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Storm slashes Tri-State area

June 06, 2002|by MARLO BARNHART and SCOTT BUTKI

marlob@herald-mail.com

scottb@herald-mail.com

A fierce 10-minute hailstorm barreled through the Tri-State area late Wednesday afternoon, bringing down dozens of trees and power lines and sending a cement-block wall crashing onto a car in a downtown Hagerstown parking lot.

No injuries were reported to authorities during the storm, which began shortly after 5 p.m. and ended less than 30 minutes later.

About two-thirds of an inch of rain fell in portions of Washington County.

There were reports of damage in parts of Washington County and Pennsylvania and in Winchester, Va., and Inwood, W.Va., a utility company spokeswoman said.

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Greg Moxley, who got caught in the storm leaving his job at Hagerstown's Baltimore Street Station Car Wash, said the hail was "golf ball-sized. It started out small and kept on getting bigger."

Steve Dickey said the hailstones were "Ping-Pong ball-sized" at his North End home. Ronald E. Brown Sr., of 60 Frederick St., estimated they were the size of a half dollar.

A cement-block wall along the rear side of 31-33 E. Franklin St. was blown over by the strong winds that accompanied the storm.

"I walked out the door to catch a breeze and I saw the wall come down. It pulled the wires and (then I saw) a big spark and boom," said Phillip Fulcher, 38, who lives across the street.

The wall was free-standing, the remains of a building torn down as many as 20 to 30 years ago, but with two large electric meter boxes attached to it. City Light Department workers cut the electricity to the meter boxes.

A red car was crushed by part of the wall.

Building owner Peter Schaffnit said the residents of three of the six apartments in the building were going to stay elsewhere for the night because of the loss of electricity. Schaffnit, who also owns Duke's Tavern in the same building, said the tenants were given the option of leaving for the night, and should have their electricity back today.

Representatives from the Washington County Chapter of the American Red Cross were at the scene to help with the temporary relocations.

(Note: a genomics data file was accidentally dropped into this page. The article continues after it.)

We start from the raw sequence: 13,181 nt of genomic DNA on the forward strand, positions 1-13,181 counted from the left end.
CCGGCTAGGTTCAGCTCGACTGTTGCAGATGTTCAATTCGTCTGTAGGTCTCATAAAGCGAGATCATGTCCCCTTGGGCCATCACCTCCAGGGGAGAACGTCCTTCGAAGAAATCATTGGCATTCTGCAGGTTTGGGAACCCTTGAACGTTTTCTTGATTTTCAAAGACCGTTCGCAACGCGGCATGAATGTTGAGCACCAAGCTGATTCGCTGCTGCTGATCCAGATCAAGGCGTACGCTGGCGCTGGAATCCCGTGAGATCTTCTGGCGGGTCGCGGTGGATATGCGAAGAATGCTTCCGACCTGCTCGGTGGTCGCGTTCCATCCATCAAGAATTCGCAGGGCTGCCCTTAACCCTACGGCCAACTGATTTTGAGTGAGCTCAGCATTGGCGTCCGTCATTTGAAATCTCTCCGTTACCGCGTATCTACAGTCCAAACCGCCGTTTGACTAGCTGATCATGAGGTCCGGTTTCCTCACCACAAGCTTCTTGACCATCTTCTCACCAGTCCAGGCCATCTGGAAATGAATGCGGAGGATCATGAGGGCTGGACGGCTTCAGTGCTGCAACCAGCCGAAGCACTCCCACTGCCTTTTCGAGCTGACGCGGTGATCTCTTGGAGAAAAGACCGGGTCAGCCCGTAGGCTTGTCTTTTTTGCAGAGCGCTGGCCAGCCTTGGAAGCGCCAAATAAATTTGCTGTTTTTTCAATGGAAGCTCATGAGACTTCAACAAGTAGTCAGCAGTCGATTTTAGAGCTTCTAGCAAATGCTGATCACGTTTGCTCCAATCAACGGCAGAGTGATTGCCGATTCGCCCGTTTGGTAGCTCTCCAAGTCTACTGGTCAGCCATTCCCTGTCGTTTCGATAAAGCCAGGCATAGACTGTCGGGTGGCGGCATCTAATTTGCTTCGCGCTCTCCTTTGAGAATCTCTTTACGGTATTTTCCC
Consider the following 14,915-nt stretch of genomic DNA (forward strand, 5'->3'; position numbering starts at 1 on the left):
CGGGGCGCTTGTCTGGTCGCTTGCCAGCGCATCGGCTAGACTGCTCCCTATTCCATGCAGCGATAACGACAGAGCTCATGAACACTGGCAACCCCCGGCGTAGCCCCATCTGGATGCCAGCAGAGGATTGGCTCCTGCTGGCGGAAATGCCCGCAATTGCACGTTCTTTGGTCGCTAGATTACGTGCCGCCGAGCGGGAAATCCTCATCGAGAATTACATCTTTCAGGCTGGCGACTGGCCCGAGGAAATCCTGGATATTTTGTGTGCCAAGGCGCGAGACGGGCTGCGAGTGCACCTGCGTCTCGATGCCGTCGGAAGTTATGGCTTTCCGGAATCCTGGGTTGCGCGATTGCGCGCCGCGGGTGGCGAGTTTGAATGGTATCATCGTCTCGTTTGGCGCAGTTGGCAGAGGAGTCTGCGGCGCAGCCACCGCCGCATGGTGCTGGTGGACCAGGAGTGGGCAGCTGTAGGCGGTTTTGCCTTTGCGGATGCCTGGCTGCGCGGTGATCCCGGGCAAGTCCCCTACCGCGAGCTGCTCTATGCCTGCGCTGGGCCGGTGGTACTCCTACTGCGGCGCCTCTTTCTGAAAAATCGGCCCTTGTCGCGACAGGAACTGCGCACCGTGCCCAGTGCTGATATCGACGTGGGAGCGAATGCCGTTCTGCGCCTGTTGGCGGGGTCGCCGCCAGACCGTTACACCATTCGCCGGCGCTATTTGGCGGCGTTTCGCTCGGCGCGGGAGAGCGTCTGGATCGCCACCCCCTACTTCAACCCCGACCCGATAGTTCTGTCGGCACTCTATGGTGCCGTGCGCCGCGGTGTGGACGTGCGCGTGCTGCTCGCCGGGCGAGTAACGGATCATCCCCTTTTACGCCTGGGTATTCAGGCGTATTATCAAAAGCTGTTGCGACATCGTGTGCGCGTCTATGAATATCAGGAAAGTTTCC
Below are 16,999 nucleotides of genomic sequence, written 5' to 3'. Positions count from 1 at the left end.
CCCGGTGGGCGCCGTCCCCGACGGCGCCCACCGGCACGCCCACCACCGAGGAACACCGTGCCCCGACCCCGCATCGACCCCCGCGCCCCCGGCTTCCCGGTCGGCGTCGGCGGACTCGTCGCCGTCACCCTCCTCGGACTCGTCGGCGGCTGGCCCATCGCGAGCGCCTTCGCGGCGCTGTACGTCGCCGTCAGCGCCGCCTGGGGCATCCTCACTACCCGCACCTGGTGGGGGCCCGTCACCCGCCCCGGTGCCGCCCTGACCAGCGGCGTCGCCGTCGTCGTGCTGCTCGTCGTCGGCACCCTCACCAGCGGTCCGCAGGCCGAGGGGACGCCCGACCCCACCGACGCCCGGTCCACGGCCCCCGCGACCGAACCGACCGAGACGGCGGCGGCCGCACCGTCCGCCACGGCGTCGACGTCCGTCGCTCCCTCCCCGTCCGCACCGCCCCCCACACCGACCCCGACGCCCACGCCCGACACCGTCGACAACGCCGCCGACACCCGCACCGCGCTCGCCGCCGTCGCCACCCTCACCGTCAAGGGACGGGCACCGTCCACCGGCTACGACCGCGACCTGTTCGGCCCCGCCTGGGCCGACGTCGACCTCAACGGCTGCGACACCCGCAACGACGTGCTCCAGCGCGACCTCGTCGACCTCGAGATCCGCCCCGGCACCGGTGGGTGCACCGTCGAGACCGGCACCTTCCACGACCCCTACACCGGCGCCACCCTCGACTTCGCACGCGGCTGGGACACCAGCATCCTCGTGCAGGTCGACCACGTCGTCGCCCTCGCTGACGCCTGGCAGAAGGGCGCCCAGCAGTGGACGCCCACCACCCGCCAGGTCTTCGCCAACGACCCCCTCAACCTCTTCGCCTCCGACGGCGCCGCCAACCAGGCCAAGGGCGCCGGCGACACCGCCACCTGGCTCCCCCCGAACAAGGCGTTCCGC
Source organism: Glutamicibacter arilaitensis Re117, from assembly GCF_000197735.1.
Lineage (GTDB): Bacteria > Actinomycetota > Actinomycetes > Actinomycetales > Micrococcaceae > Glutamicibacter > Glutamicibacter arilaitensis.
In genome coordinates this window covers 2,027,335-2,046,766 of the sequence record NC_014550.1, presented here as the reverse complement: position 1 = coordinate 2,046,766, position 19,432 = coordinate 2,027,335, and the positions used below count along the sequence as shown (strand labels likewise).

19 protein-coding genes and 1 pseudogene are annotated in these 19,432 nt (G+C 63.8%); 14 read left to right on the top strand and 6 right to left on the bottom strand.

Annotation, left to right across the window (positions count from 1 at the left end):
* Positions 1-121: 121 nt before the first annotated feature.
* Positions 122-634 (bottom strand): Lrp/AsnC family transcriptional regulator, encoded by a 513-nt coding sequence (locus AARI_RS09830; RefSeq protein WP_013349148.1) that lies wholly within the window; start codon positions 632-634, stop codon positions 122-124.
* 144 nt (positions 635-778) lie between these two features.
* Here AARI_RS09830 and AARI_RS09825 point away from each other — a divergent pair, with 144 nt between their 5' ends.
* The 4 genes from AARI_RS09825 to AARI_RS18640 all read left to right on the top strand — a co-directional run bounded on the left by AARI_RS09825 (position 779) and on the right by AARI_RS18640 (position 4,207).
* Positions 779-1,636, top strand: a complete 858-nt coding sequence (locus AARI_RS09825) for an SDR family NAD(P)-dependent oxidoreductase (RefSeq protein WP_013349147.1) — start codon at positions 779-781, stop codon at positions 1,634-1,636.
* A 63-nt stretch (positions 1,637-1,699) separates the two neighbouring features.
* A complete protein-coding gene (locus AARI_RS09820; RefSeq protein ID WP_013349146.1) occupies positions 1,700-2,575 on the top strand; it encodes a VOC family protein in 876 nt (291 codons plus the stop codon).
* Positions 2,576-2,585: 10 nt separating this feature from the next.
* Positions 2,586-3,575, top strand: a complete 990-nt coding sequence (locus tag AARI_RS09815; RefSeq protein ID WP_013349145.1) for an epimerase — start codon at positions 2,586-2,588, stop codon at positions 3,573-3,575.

"I got three kids so I can't stay in there without electricity. It's too hot," said Wayne Dillow, 30, one of the apartment residents who said he was going to go to a motel for the night.

"It was kind of unbelievable ... it came up so fast. You couldn't see two or three feet in front of you with the rain and the wind and the hail," Dillow said.

In Pennsylvania, the Zullinger area west of Waynesboro, and Marsh and Iron Bridges roads south of the borough were hard hit as the storm tore through early Wednesday evening.

Whole trees and giant limbs broke away in the high winds and landed on power lines, emergency services and fire department officials said. At least one utility pole was snapped and traffic was being detoured around one power line that was on the ground on Iron Bridges Road.

The roof was blown off a building on Pa. 16 in Zullinger that housed a dozen or more vintage automobiles owned by Dean Hebb of Waynesboro.

The section of roof rolled forward over a porch roof that protected a row of vehicles, but the porch roof held up and no cars were damaged.

Among the vehicles that had been parked under the porch roof was a 1971 Cadillac Eldorado convertible once owned by Waylon Jennings, the late country and western star.

"I didn't lose anything, but the cars inside are soaking wet and the floor is flooded. So is the basement," Hebb said.

A few hundred yards to the east, a crew was cutting up three of four tree trunks that were knocked over. Three of the trunks landed on power lines while the fourth was blown harmlessly to the ground.

Trees and huge branches of trees were strewn along a stretch of Marsh Road. Some laid across power lines, but no lines were on the ground.

Dale Fishack, chief of the Waynesboro Fire Department, said Tick Ridge Road was washed out by the storm.

Smithsburg meteorologist Jim Vaughn said he watched "a very small storm cell" work its way west of Ringgold in northeastern Washington County.

"We only got .10 of an inch of rain and some pea-sized hail here in Smithsburg," Vaughn said.

"It was as busy here as I've seen it," said veteran dispatcher Robert Kefauver at Washington County Fire and Rescue Communications in downtown Hagerstown. "We had 67 calls starting around 5 p.m."

Many of those calls came from the Leitersburg and Ringgold areas. Trees were down on the Miller's Church Road and one tree fell on a house at 21070 Leiters Mill Road, Kefauver said.

Allegheny Power lines were dragged down by trees, resulting in power outages that at their peak affected about 1,500 Washington County residents, said Tara Curtis, Allegheny Power spokeswoman.

"By 8:30 p.m., about 1,100 of those customers were back in service," Curtis said Wednesday. The remaining 400 customers were scattered in 22 separate areas. Some may have to wait until 7 a.m. today to be restored, Curtis said.

In Hagerstown's South End, Joe Yeakle said he had "no luck at all" Wednesday.

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